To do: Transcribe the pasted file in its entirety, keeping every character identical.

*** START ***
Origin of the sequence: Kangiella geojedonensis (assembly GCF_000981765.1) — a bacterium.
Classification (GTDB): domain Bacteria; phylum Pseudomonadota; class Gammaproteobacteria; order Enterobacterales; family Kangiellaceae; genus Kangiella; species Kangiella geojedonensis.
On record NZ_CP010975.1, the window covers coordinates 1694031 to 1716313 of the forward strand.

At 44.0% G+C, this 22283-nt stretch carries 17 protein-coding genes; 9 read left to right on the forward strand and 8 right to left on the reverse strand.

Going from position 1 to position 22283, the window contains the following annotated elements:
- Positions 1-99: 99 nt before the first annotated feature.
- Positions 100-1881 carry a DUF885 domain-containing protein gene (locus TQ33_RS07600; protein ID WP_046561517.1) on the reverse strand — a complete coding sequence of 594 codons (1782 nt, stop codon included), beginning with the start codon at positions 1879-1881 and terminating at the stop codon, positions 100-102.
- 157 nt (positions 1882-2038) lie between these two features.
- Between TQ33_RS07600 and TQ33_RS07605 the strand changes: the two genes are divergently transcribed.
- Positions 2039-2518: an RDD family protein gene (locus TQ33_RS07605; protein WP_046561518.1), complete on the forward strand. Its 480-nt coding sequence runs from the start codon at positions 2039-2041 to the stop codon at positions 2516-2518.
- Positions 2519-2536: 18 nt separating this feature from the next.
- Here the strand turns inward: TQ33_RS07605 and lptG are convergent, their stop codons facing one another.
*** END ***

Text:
Origin of the sequence: Kangiella geojedonensis (assembly GCF_000981765.1) — a bacterium.
Classification (GTDB): domain Bacteria; phylum Pseudomonadota; class Gammaproteobacteria; order Enterobacterales; family Kangiellaceae; genus Kangiella; species Kangiella geojedonensis.
On record NZ_CP010975.1, the window covers coordinates 1694031 to 1716313 of the forward strand.

At 44.0% G+C, this 22283-nt stretch carries 17 protein-coding genes; 9 read left to right on the forward strand and 8 right to left on the reverse strand.

Going from position 1 to position 22283, the window contains the following annotated elements:
- Positions 1-99: 99 nt before the first annotated feature.
- Positions 100-1881 carry a DUF885 domain-containing protein gene (locus TQ33_RS07600; protein ID WP_046561517.1) on the reverse strand — a complete coding sequence of 594 codons (1782 nt, stop codon included), beginning with the start codon at positions 1879-1881 and terminating at the stop codon, positions 100-102.
- 157 nt (positions 1882-2038) lie between these two features.
- Between TQ33_RS07600 and TQ33_RS07605 the strand changes: the two genes are divergently transcribed.
- Positions 2039-2518: an RDD family protein gene (locus TQ33_RS07605; protein WP_046561518.1), complete on the forward strand. Its 480-nt coding sequence runs from the start codon at positions 2039-2041 to the stop codon at positions 2516-2518.
- Positions 2519-2536: 18 nt separating this feature from the next.
- Here the strand turns inward: TQ33_RS07605 and lptG are convergent, their stop codons facing one another.